CGG on course despite loss of flagship vessel

Last year ended with a setback for CGG, following a fire that sank its recently reconfigured vessel Mistral.

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Last year ended with a setback for CGG, following a fire that sank its recently reconfigured vessel Mistral. Overall, the company bore up well in a declining market for geophysical services.

The Mistral was operating off Trinidad for BHP when the incident occurred last December. According to Rollin Delzer, CGG's vice president for business development offshore, the fire started in the engine room then quickly engulfed the entire vessel, which sank in 800 m of water.

The Mistral was on its second assignment following a six-month conversion at a shipyard in Bremerhaven, Germany. That program had included widening of the stern by 40% and a complete reconfiguration of the seismic decks. The data recording room had also been refitted, largely to accommodate a new spread of eight to 10 6,000-m Solid Seal streamers.

This equipment, supplied by CGG subsidiary Sercel, is a reduced-diameter solid cable with distributed electronics, designed for faster deployment and improved productivity in harsh environments in particular. The system had just completed its debut run, nearly four weeks ahead of schedule, on an exclusive 1,750-sq-km 3D survey offshore Morocco. "The system was much more robust than anticipated with the new handling systems working perfectly," Delzer says. "We were again way ahead of schedule when we moved it to Trinidad for BHP." The Trinidadian authorities are still investigating the cause of the fire. Delzer points out that there have been quite a few fires in the industry of late, so this was not an isolated incident. CGG will return to Trinidad with another vessel to complete the work.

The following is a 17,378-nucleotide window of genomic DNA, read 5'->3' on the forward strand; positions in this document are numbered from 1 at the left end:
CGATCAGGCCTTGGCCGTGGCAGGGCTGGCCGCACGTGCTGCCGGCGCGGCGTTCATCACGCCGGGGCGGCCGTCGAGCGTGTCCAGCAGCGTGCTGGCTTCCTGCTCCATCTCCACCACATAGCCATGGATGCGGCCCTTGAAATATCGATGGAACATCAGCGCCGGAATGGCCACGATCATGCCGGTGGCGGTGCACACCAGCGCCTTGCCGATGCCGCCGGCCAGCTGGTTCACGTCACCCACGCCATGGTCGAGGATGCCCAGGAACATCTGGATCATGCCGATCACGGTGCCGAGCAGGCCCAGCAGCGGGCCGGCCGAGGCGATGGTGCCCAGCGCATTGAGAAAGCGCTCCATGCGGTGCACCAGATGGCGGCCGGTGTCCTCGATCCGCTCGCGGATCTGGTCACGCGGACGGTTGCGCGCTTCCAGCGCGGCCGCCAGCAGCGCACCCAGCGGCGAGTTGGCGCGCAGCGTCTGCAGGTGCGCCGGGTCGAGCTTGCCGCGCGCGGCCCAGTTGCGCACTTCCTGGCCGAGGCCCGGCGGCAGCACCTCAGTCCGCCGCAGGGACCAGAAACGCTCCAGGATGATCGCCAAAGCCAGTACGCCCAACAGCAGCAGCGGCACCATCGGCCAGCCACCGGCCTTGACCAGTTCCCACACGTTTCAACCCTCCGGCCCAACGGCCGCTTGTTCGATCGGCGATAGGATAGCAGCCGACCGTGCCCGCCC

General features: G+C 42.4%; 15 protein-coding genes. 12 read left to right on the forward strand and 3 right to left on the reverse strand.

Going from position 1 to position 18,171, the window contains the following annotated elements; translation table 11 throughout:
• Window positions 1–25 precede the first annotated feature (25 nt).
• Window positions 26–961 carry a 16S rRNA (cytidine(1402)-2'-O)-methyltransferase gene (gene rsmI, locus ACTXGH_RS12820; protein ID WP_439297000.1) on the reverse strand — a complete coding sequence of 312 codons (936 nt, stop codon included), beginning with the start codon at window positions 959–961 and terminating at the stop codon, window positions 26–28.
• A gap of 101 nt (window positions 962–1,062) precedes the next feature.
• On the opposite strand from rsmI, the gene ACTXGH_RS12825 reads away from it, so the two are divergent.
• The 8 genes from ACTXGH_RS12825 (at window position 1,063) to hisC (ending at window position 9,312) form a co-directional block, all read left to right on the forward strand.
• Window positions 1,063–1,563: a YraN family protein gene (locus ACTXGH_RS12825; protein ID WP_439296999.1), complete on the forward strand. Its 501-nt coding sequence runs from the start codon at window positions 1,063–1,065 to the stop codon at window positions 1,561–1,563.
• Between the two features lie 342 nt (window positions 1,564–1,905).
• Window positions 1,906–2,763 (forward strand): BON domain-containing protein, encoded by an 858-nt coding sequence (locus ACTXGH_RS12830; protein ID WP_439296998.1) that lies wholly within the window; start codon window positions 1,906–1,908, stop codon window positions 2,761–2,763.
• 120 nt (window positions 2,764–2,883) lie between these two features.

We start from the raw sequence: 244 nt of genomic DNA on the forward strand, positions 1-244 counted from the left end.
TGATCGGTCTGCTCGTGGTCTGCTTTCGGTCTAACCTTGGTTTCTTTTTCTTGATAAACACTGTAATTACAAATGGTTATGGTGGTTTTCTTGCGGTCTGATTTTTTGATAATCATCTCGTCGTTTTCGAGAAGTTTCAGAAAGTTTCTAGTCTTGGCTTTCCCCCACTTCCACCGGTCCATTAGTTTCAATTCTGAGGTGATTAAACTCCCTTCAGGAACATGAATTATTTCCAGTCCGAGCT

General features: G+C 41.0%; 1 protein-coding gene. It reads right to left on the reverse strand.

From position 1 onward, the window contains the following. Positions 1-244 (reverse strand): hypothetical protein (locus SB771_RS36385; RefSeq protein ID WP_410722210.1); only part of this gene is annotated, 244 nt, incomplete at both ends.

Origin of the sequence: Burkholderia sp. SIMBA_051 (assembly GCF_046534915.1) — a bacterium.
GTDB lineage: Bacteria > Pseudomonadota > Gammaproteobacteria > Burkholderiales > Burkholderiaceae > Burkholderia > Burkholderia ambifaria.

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The Amadeus operating in the Gulf of Mexico.
Click here to enlarge image

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Despite this setback, the performance of the Solid Seal system has persuaded CGG to equip the remainder of its five-vessel acquisition fleet, probably at the rate of one per year.

"Oil companies are very interested in applying this technology, particularly as they move toward 4D surveys," Delzer adds. "The vast majority of vessels in the industry have older streamer equipment, and sooner or later, they'll need to upgrade. Ours is one of the more modern fleets around."

Most of CGG's ships are booked on assignments through this summer. "Prices remain flat, but there seems to be demand for our services." In the Gulf of Mexico, the company is committed to multi-client surveys. The Symphony is working on a one-year project, and the Amadeus has just completed a nine-month assignment.

"We're focused on the central lease sale Garden Banks acreage that is the hottest area at the moment," Delzer says. "In June, we'll finish our largest survey to date in these waters, over 7,000 sq km."

Last year, the Symphony – the world's largest acquisition vessel, at 120 m – completed a proprietary survey for BP using state-of-the-art acquisition parameters. To image the geology beneath the salt structure, the vessel towed six 9,200-m hydrophone streamers with 100-m spacing. Acquisition lines were arranged to produce a final grid spacing of 12.5 x 6.25 m. This high level of sub-surface sampling was used in determining future development wells in the Thunder Horse area of the Gulf of Mexico.